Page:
Good luck!



  • felipo

    That is gorgeous!!! I love it!! When you raised it, how much did you raise it---1/2 inch or more? I am always afraid that I will raise it too much and kill it. Did you also trim some of the smaller roots that became exposed when you raised it or not?

  • martindk

    @Puglv1: What a wonderful display of flowers.:-) Does it bloom continuously through the growing season?

    Btw, it looks like a nicely grown cutting.

    -- Martin

  • puglvr1

    Thanks very much!!

    Felipo, I raised it appx. 1" every time I did it. Just remember do it slowly, better to do it a little at a time than to go too much. You can always raise it a little more in a few months. I know what you mean, the first I did it, I was so sure I was going to kill it. I read about raising the caudex on one of the articles I read on the web, not really knowing what I was doing was the correct way, I went ahead and went for it. I figured I had to try it, ever since I saw pictures of how cool they look with their knarly caudex. Yes, I did trim the smaller roots right after I raised it or soon afterwards. It didn't seem to hurt it any. Just use a very sharp knife or pruners and cut as close to the trunk to make a clean cut. I just raised the caudex again two weeks ago, trimmed some of the bottom roots and trimmed the top.I have it in semi shade right now since it is very hot. I wouldn't recommend doing it right now though, might be better to wait till fall,or early spring when our temps are a little cooler during the day. Mine was getting root bound and I did not want to go to a bigger pot, this pot is heavy enough as it is. I am going to try to keep it in this size pot as long as I can...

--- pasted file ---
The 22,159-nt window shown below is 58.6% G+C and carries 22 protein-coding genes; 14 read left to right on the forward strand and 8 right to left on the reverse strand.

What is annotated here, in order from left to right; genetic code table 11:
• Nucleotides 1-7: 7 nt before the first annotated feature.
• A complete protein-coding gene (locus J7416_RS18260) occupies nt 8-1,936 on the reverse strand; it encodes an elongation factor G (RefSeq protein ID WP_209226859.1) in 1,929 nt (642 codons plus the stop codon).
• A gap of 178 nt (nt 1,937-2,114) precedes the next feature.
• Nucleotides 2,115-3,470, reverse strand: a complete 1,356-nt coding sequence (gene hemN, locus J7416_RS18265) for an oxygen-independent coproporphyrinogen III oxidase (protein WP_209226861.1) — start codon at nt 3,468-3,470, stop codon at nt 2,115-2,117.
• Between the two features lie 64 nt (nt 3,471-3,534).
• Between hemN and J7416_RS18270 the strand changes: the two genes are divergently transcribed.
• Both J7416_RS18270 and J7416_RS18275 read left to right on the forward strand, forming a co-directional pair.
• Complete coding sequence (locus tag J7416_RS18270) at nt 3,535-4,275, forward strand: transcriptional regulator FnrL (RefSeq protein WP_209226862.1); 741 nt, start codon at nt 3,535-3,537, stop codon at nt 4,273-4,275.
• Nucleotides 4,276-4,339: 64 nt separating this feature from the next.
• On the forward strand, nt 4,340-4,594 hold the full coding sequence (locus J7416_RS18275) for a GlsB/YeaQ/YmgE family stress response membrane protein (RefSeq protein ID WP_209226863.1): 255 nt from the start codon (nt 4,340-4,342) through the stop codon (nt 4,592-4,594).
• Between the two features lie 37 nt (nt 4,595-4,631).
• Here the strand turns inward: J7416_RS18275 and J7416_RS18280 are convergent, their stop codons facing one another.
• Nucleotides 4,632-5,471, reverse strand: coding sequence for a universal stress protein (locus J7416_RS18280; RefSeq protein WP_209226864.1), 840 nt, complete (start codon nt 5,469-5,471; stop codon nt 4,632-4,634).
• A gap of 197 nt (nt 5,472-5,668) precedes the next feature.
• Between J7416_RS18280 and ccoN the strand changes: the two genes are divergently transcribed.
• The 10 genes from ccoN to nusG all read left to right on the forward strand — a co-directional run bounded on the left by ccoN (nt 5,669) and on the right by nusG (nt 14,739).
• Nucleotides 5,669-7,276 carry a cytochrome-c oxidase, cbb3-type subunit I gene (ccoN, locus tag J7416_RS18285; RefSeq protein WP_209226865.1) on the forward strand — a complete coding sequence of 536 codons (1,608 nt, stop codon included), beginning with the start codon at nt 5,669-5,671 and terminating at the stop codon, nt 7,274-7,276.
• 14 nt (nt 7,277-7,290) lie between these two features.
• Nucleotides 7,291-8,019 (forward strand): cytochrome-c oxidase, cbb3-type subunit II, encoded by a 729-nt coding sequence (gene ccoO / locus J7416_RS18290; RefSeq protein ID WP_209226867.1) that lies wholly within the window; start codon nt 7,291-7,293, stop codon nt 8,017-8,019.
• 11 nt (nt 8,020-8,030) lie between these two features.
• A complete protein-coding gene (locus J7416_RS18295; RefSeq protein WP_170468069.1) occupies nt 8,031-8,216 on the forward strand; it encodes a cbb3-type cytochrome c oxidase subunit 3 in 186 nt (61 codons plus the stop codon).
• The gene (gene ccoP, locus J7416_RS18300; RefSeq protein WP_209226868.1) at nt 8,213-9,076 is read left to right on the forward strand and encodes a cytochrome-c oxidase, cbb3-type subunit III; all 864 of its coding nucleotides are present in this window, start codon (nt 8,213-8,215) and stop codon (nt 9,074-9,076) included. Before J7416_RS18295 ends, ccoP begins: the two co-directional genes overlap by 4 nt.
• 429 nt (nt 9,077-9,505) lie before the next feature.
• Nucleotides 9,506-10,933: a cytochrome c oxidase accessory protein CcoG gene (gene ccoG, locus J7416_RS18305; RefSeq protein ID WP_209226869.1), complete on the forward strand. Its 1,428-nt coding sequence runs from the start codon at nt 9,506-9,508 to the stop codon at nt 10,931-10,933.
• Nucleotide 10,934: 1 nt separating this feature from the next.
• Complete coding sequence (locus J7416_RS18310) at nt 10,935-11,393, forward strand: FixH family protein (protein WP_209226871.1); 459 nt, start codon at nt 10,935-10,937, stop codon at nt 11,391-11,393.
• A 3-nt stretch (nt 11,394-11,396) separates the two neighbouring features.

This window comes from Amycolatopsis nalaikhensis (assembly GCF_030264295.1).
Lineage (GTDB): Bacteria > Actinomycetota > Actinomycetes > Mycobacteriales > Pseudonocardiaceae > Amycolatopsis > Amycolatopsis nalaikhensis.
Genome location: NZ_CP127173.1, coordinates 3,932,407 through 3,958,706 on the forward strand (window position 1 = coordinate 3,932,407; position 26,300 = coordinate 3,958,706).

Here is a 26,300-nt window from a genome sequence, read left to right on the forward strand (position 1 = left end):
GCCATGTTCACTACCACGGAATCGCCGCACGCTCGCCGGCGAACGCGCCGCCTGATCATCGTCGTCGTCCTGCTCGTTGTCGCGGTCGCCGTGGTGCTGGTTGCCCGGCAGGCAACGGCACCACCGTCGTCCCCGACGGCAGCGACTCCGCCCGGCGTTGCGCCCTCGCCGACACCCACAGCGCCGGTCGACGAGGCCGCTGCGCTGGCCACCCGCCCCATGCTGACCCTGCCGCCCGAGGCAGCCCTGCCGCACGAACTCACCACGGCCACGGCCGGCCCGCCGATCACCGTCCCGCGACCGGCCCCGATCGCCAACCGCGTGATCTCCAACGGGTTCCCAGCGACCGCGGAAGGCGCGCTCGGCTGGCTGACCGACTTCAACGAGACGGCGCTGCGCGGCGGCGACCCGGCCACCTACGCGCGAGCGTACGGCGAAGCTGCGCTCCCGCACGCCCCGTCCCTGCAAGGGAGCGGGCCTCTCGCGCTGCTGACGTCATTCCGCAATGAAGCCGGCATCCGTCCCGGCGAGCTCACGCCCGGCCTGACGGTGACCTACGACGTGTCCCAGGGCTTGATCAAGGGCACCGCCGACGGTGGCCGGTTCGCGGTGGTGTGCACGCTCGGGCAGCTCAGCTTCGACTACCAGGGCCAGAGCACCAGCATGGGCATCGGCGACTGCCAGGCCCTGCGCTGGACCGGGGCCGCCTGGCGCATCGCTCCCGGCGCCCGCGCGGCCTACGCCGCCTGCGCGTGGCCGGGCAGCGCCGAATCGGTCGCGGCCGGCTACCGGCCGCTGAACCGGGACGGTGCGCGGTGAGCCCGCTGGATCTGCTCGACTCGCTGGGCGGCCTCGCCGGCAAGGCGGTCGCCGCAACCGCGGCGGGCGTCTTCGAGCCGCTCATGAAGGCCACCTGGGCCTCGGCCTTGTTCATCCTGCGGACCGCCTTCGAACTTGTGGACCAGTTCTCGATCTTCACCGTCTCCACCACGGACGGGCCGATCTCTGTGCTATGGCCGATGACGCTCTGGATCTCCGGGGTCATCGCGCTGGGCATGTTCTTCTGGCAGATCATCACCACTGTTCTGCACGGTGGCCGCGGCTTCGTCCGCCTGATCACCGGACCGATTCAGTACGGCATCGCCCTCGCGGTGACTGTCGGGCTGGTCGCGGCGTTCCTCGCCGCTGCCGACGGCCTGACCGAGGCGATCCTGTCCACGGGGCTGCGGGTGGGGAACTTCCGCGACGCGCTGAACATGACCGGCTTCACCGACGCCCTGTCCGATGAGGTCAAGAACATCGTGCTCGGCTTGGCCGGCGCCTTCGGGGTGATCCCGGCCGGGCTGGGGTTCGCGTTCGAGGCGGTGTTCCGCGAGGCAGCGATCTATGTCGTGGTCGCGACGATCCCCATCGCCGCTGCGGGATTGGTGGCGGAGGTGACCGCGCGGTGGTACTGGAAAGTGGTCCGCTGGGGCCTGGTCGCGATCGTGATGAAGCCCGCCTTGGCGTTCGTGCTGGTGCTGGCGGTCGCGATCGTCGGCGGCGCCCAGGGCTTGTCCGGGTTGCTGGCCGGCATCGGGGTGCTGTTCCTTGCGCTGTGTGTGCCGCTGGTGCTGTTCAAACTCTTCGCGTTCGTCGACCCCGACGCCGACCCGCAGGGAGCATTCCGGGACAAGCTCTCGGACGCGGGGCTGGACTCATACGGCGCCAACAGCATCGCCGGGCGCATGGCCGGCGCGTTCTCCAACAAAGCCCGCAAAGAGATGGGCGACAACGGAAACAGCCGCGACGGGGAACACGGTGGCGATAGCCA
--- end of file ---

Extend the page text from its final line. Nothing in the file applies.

Martin, it doesn't bloom continously, but late April/May is when it seems to "Peak" when I seem to have more flowers than leaves, then after that till winter it always has a few blooms here and there. I think our weather in summer is just way too hot/humid to keep lots of blooms on it.

  • rjj1

    It's a beautiful plant, but I wouldn't blame heat in Florida on lack of continual blooming. Florida is warm, but not hot. :-) You have ocean breezes that keep your temperatures down.